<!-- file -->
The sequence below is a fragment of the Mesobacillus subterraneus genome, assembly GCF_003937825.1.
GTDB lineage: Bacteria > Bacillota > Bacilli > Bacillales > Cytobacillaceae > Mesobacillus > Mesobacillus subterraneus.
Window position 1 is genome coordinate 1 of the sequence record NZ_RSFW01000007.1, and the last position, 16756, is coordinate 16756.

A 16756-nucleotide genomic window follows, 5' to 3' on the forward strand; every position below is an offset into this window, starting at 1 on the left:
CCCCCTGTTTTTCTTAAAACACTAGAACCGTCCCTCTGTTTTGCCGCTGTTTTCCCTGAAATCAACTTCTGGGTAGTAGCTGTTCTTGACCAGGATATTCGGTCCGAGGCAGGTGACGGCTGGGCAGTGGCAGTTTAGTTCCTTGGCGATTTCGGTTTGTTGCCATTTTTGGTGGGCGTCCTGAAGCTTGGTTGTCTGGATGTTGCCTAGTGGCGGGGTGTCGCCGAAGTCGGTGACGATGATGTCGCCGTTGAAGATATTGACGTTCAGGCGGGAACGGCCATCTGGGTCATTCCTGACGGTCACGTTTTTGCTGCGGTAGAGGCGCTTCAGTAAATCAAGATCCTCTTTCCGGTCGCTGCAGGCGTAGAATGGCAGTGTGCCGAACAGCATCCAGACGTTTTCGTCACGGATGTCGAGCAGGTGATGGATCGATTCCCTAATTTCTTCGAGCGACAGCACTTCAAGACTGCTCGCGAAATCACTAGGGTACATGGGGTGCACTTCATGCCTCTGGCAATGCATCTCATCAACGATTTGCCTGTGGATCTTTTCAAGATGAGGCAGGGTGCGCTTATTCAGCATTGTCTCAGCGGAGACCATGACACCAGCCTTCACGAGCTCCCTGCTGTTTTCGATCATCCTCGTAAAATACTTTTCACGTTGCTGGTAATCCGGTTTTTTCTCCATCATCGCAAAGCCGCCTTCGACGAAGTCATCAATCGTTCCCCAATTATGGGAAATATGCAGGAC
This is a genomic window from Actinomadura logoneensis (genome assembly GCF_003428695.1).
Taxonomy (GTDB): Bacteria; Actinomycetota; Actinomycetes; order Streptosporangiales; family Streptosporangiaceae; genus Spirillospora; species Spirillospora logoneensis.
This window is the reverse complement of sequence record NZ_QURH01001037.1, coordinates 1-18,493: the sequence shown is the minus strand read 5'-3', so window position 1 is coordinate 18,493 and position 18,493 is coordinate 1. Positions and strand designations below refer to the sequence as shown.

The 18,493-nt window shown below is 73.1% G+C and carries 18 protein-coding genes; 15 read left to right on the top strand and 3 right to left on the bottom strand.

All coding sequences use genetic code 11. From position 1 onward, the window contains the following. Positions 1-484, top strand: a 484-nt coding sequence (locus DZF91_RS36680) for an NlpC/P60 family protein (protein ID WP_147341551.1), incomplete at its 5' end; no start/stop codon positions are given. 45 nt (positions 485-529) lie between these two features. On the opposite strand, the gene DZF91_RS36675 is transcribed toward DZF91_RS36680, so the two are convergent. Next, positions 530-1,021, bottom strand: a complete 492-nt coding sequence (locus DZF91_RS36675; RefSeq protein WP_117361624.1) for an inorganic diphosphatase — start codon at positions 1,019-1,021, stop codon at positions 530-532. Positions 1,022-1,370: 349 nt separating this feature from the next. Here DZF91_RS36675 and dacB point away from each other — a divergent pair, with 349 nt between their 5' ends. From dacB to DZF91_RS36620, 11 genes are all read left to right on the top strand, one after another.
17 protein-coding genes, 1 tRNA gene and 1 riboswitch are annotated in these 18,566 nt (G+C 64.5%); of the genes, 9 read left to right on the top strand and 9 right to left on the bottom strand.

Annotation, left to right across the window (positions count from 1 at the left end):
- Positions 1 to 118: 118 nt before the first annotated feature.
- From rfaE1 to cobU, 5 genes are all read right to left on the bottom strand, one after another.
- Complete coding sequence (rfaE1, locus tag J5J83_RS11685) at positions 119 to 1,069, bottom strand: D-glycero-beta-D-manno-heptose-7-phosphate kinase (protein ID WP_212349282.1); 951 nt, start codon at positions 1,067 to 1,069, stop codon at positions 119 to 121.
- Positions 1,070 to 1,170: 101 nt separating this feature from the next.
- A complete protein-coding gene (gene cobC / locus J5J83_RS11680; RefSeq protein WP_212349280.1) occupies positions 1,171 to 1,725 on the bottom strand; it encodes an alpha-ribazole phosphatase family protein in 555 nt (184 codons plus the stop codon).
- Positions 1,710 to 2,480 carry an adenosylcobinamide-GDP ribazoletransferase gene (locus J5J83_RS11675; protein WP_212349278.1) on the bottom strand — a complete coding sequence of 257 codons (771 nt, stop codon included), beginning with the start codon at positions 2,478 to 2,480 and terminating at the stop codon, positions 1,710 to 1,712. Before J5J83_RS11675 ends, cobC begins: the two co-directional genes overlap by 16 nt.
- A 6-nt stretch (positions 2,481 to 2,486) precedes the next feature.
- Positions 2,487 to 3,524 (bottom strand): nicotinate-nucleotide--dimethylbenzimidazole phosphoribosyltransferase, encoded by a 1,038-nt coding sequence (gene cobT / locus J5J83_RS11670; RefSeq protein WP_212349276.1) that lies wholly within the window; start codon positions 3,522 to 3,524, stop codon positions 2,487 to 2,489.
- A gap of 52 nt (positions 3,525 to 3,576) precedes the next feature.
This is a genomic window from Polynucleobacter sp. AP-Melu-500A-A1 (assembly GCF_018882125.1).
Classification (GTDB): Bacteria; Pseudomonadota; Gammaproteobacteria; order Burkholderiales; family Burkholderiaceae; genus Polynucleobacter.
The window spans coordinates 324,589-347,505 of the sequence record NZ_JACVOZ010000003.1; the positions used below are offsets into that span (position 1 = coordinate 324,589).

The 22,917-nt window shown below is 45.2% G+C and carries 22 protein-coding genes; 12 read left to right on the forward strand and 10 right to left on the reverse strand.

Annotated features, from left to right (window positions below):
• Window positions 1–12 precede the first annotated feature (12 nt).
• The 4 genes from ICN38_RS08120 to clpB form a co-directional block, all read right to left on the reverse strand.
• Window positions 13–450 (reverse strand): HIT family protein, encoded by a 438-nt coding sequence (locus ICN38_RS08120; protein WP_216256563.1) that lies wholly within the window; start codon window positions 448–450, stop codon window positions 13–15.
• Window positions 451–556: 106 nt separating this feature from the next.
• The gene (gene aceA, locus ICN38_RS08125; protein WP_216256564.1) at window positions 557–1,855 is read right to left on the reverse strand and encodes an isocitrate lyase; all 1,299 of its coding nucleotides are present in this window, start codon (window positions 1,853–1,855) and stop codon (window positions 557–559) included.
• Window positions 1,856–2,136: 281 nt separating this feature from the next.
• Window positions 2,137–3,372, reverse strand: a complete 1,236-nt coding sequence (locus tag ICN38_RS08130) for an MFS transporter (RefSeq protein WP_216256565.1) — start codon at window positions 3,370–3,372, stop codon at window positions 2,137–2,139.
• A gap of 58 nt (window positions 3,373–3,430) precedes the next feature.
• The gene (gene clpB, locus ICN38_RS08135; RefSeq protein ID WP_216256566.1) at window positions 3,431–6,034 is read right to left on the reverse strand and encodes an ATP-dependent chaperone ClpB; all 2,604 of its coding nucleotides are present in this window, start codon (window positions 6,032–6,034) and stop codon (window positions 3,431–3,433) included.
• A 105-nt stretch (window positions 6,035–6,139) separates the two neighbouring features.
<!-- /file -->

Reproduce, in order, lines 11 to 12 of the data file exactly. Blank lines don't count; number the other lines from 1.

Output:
17 protein-coding genes, 1 tRNA gene and 1 riboswitch are annotated in these 18,566 nt (G+C 64.5%); of the genes, 9 read left to right on the top strand and 9 right to left on the bottom strand.

Annotation, left to right across the window (positions count from 1 at the left end):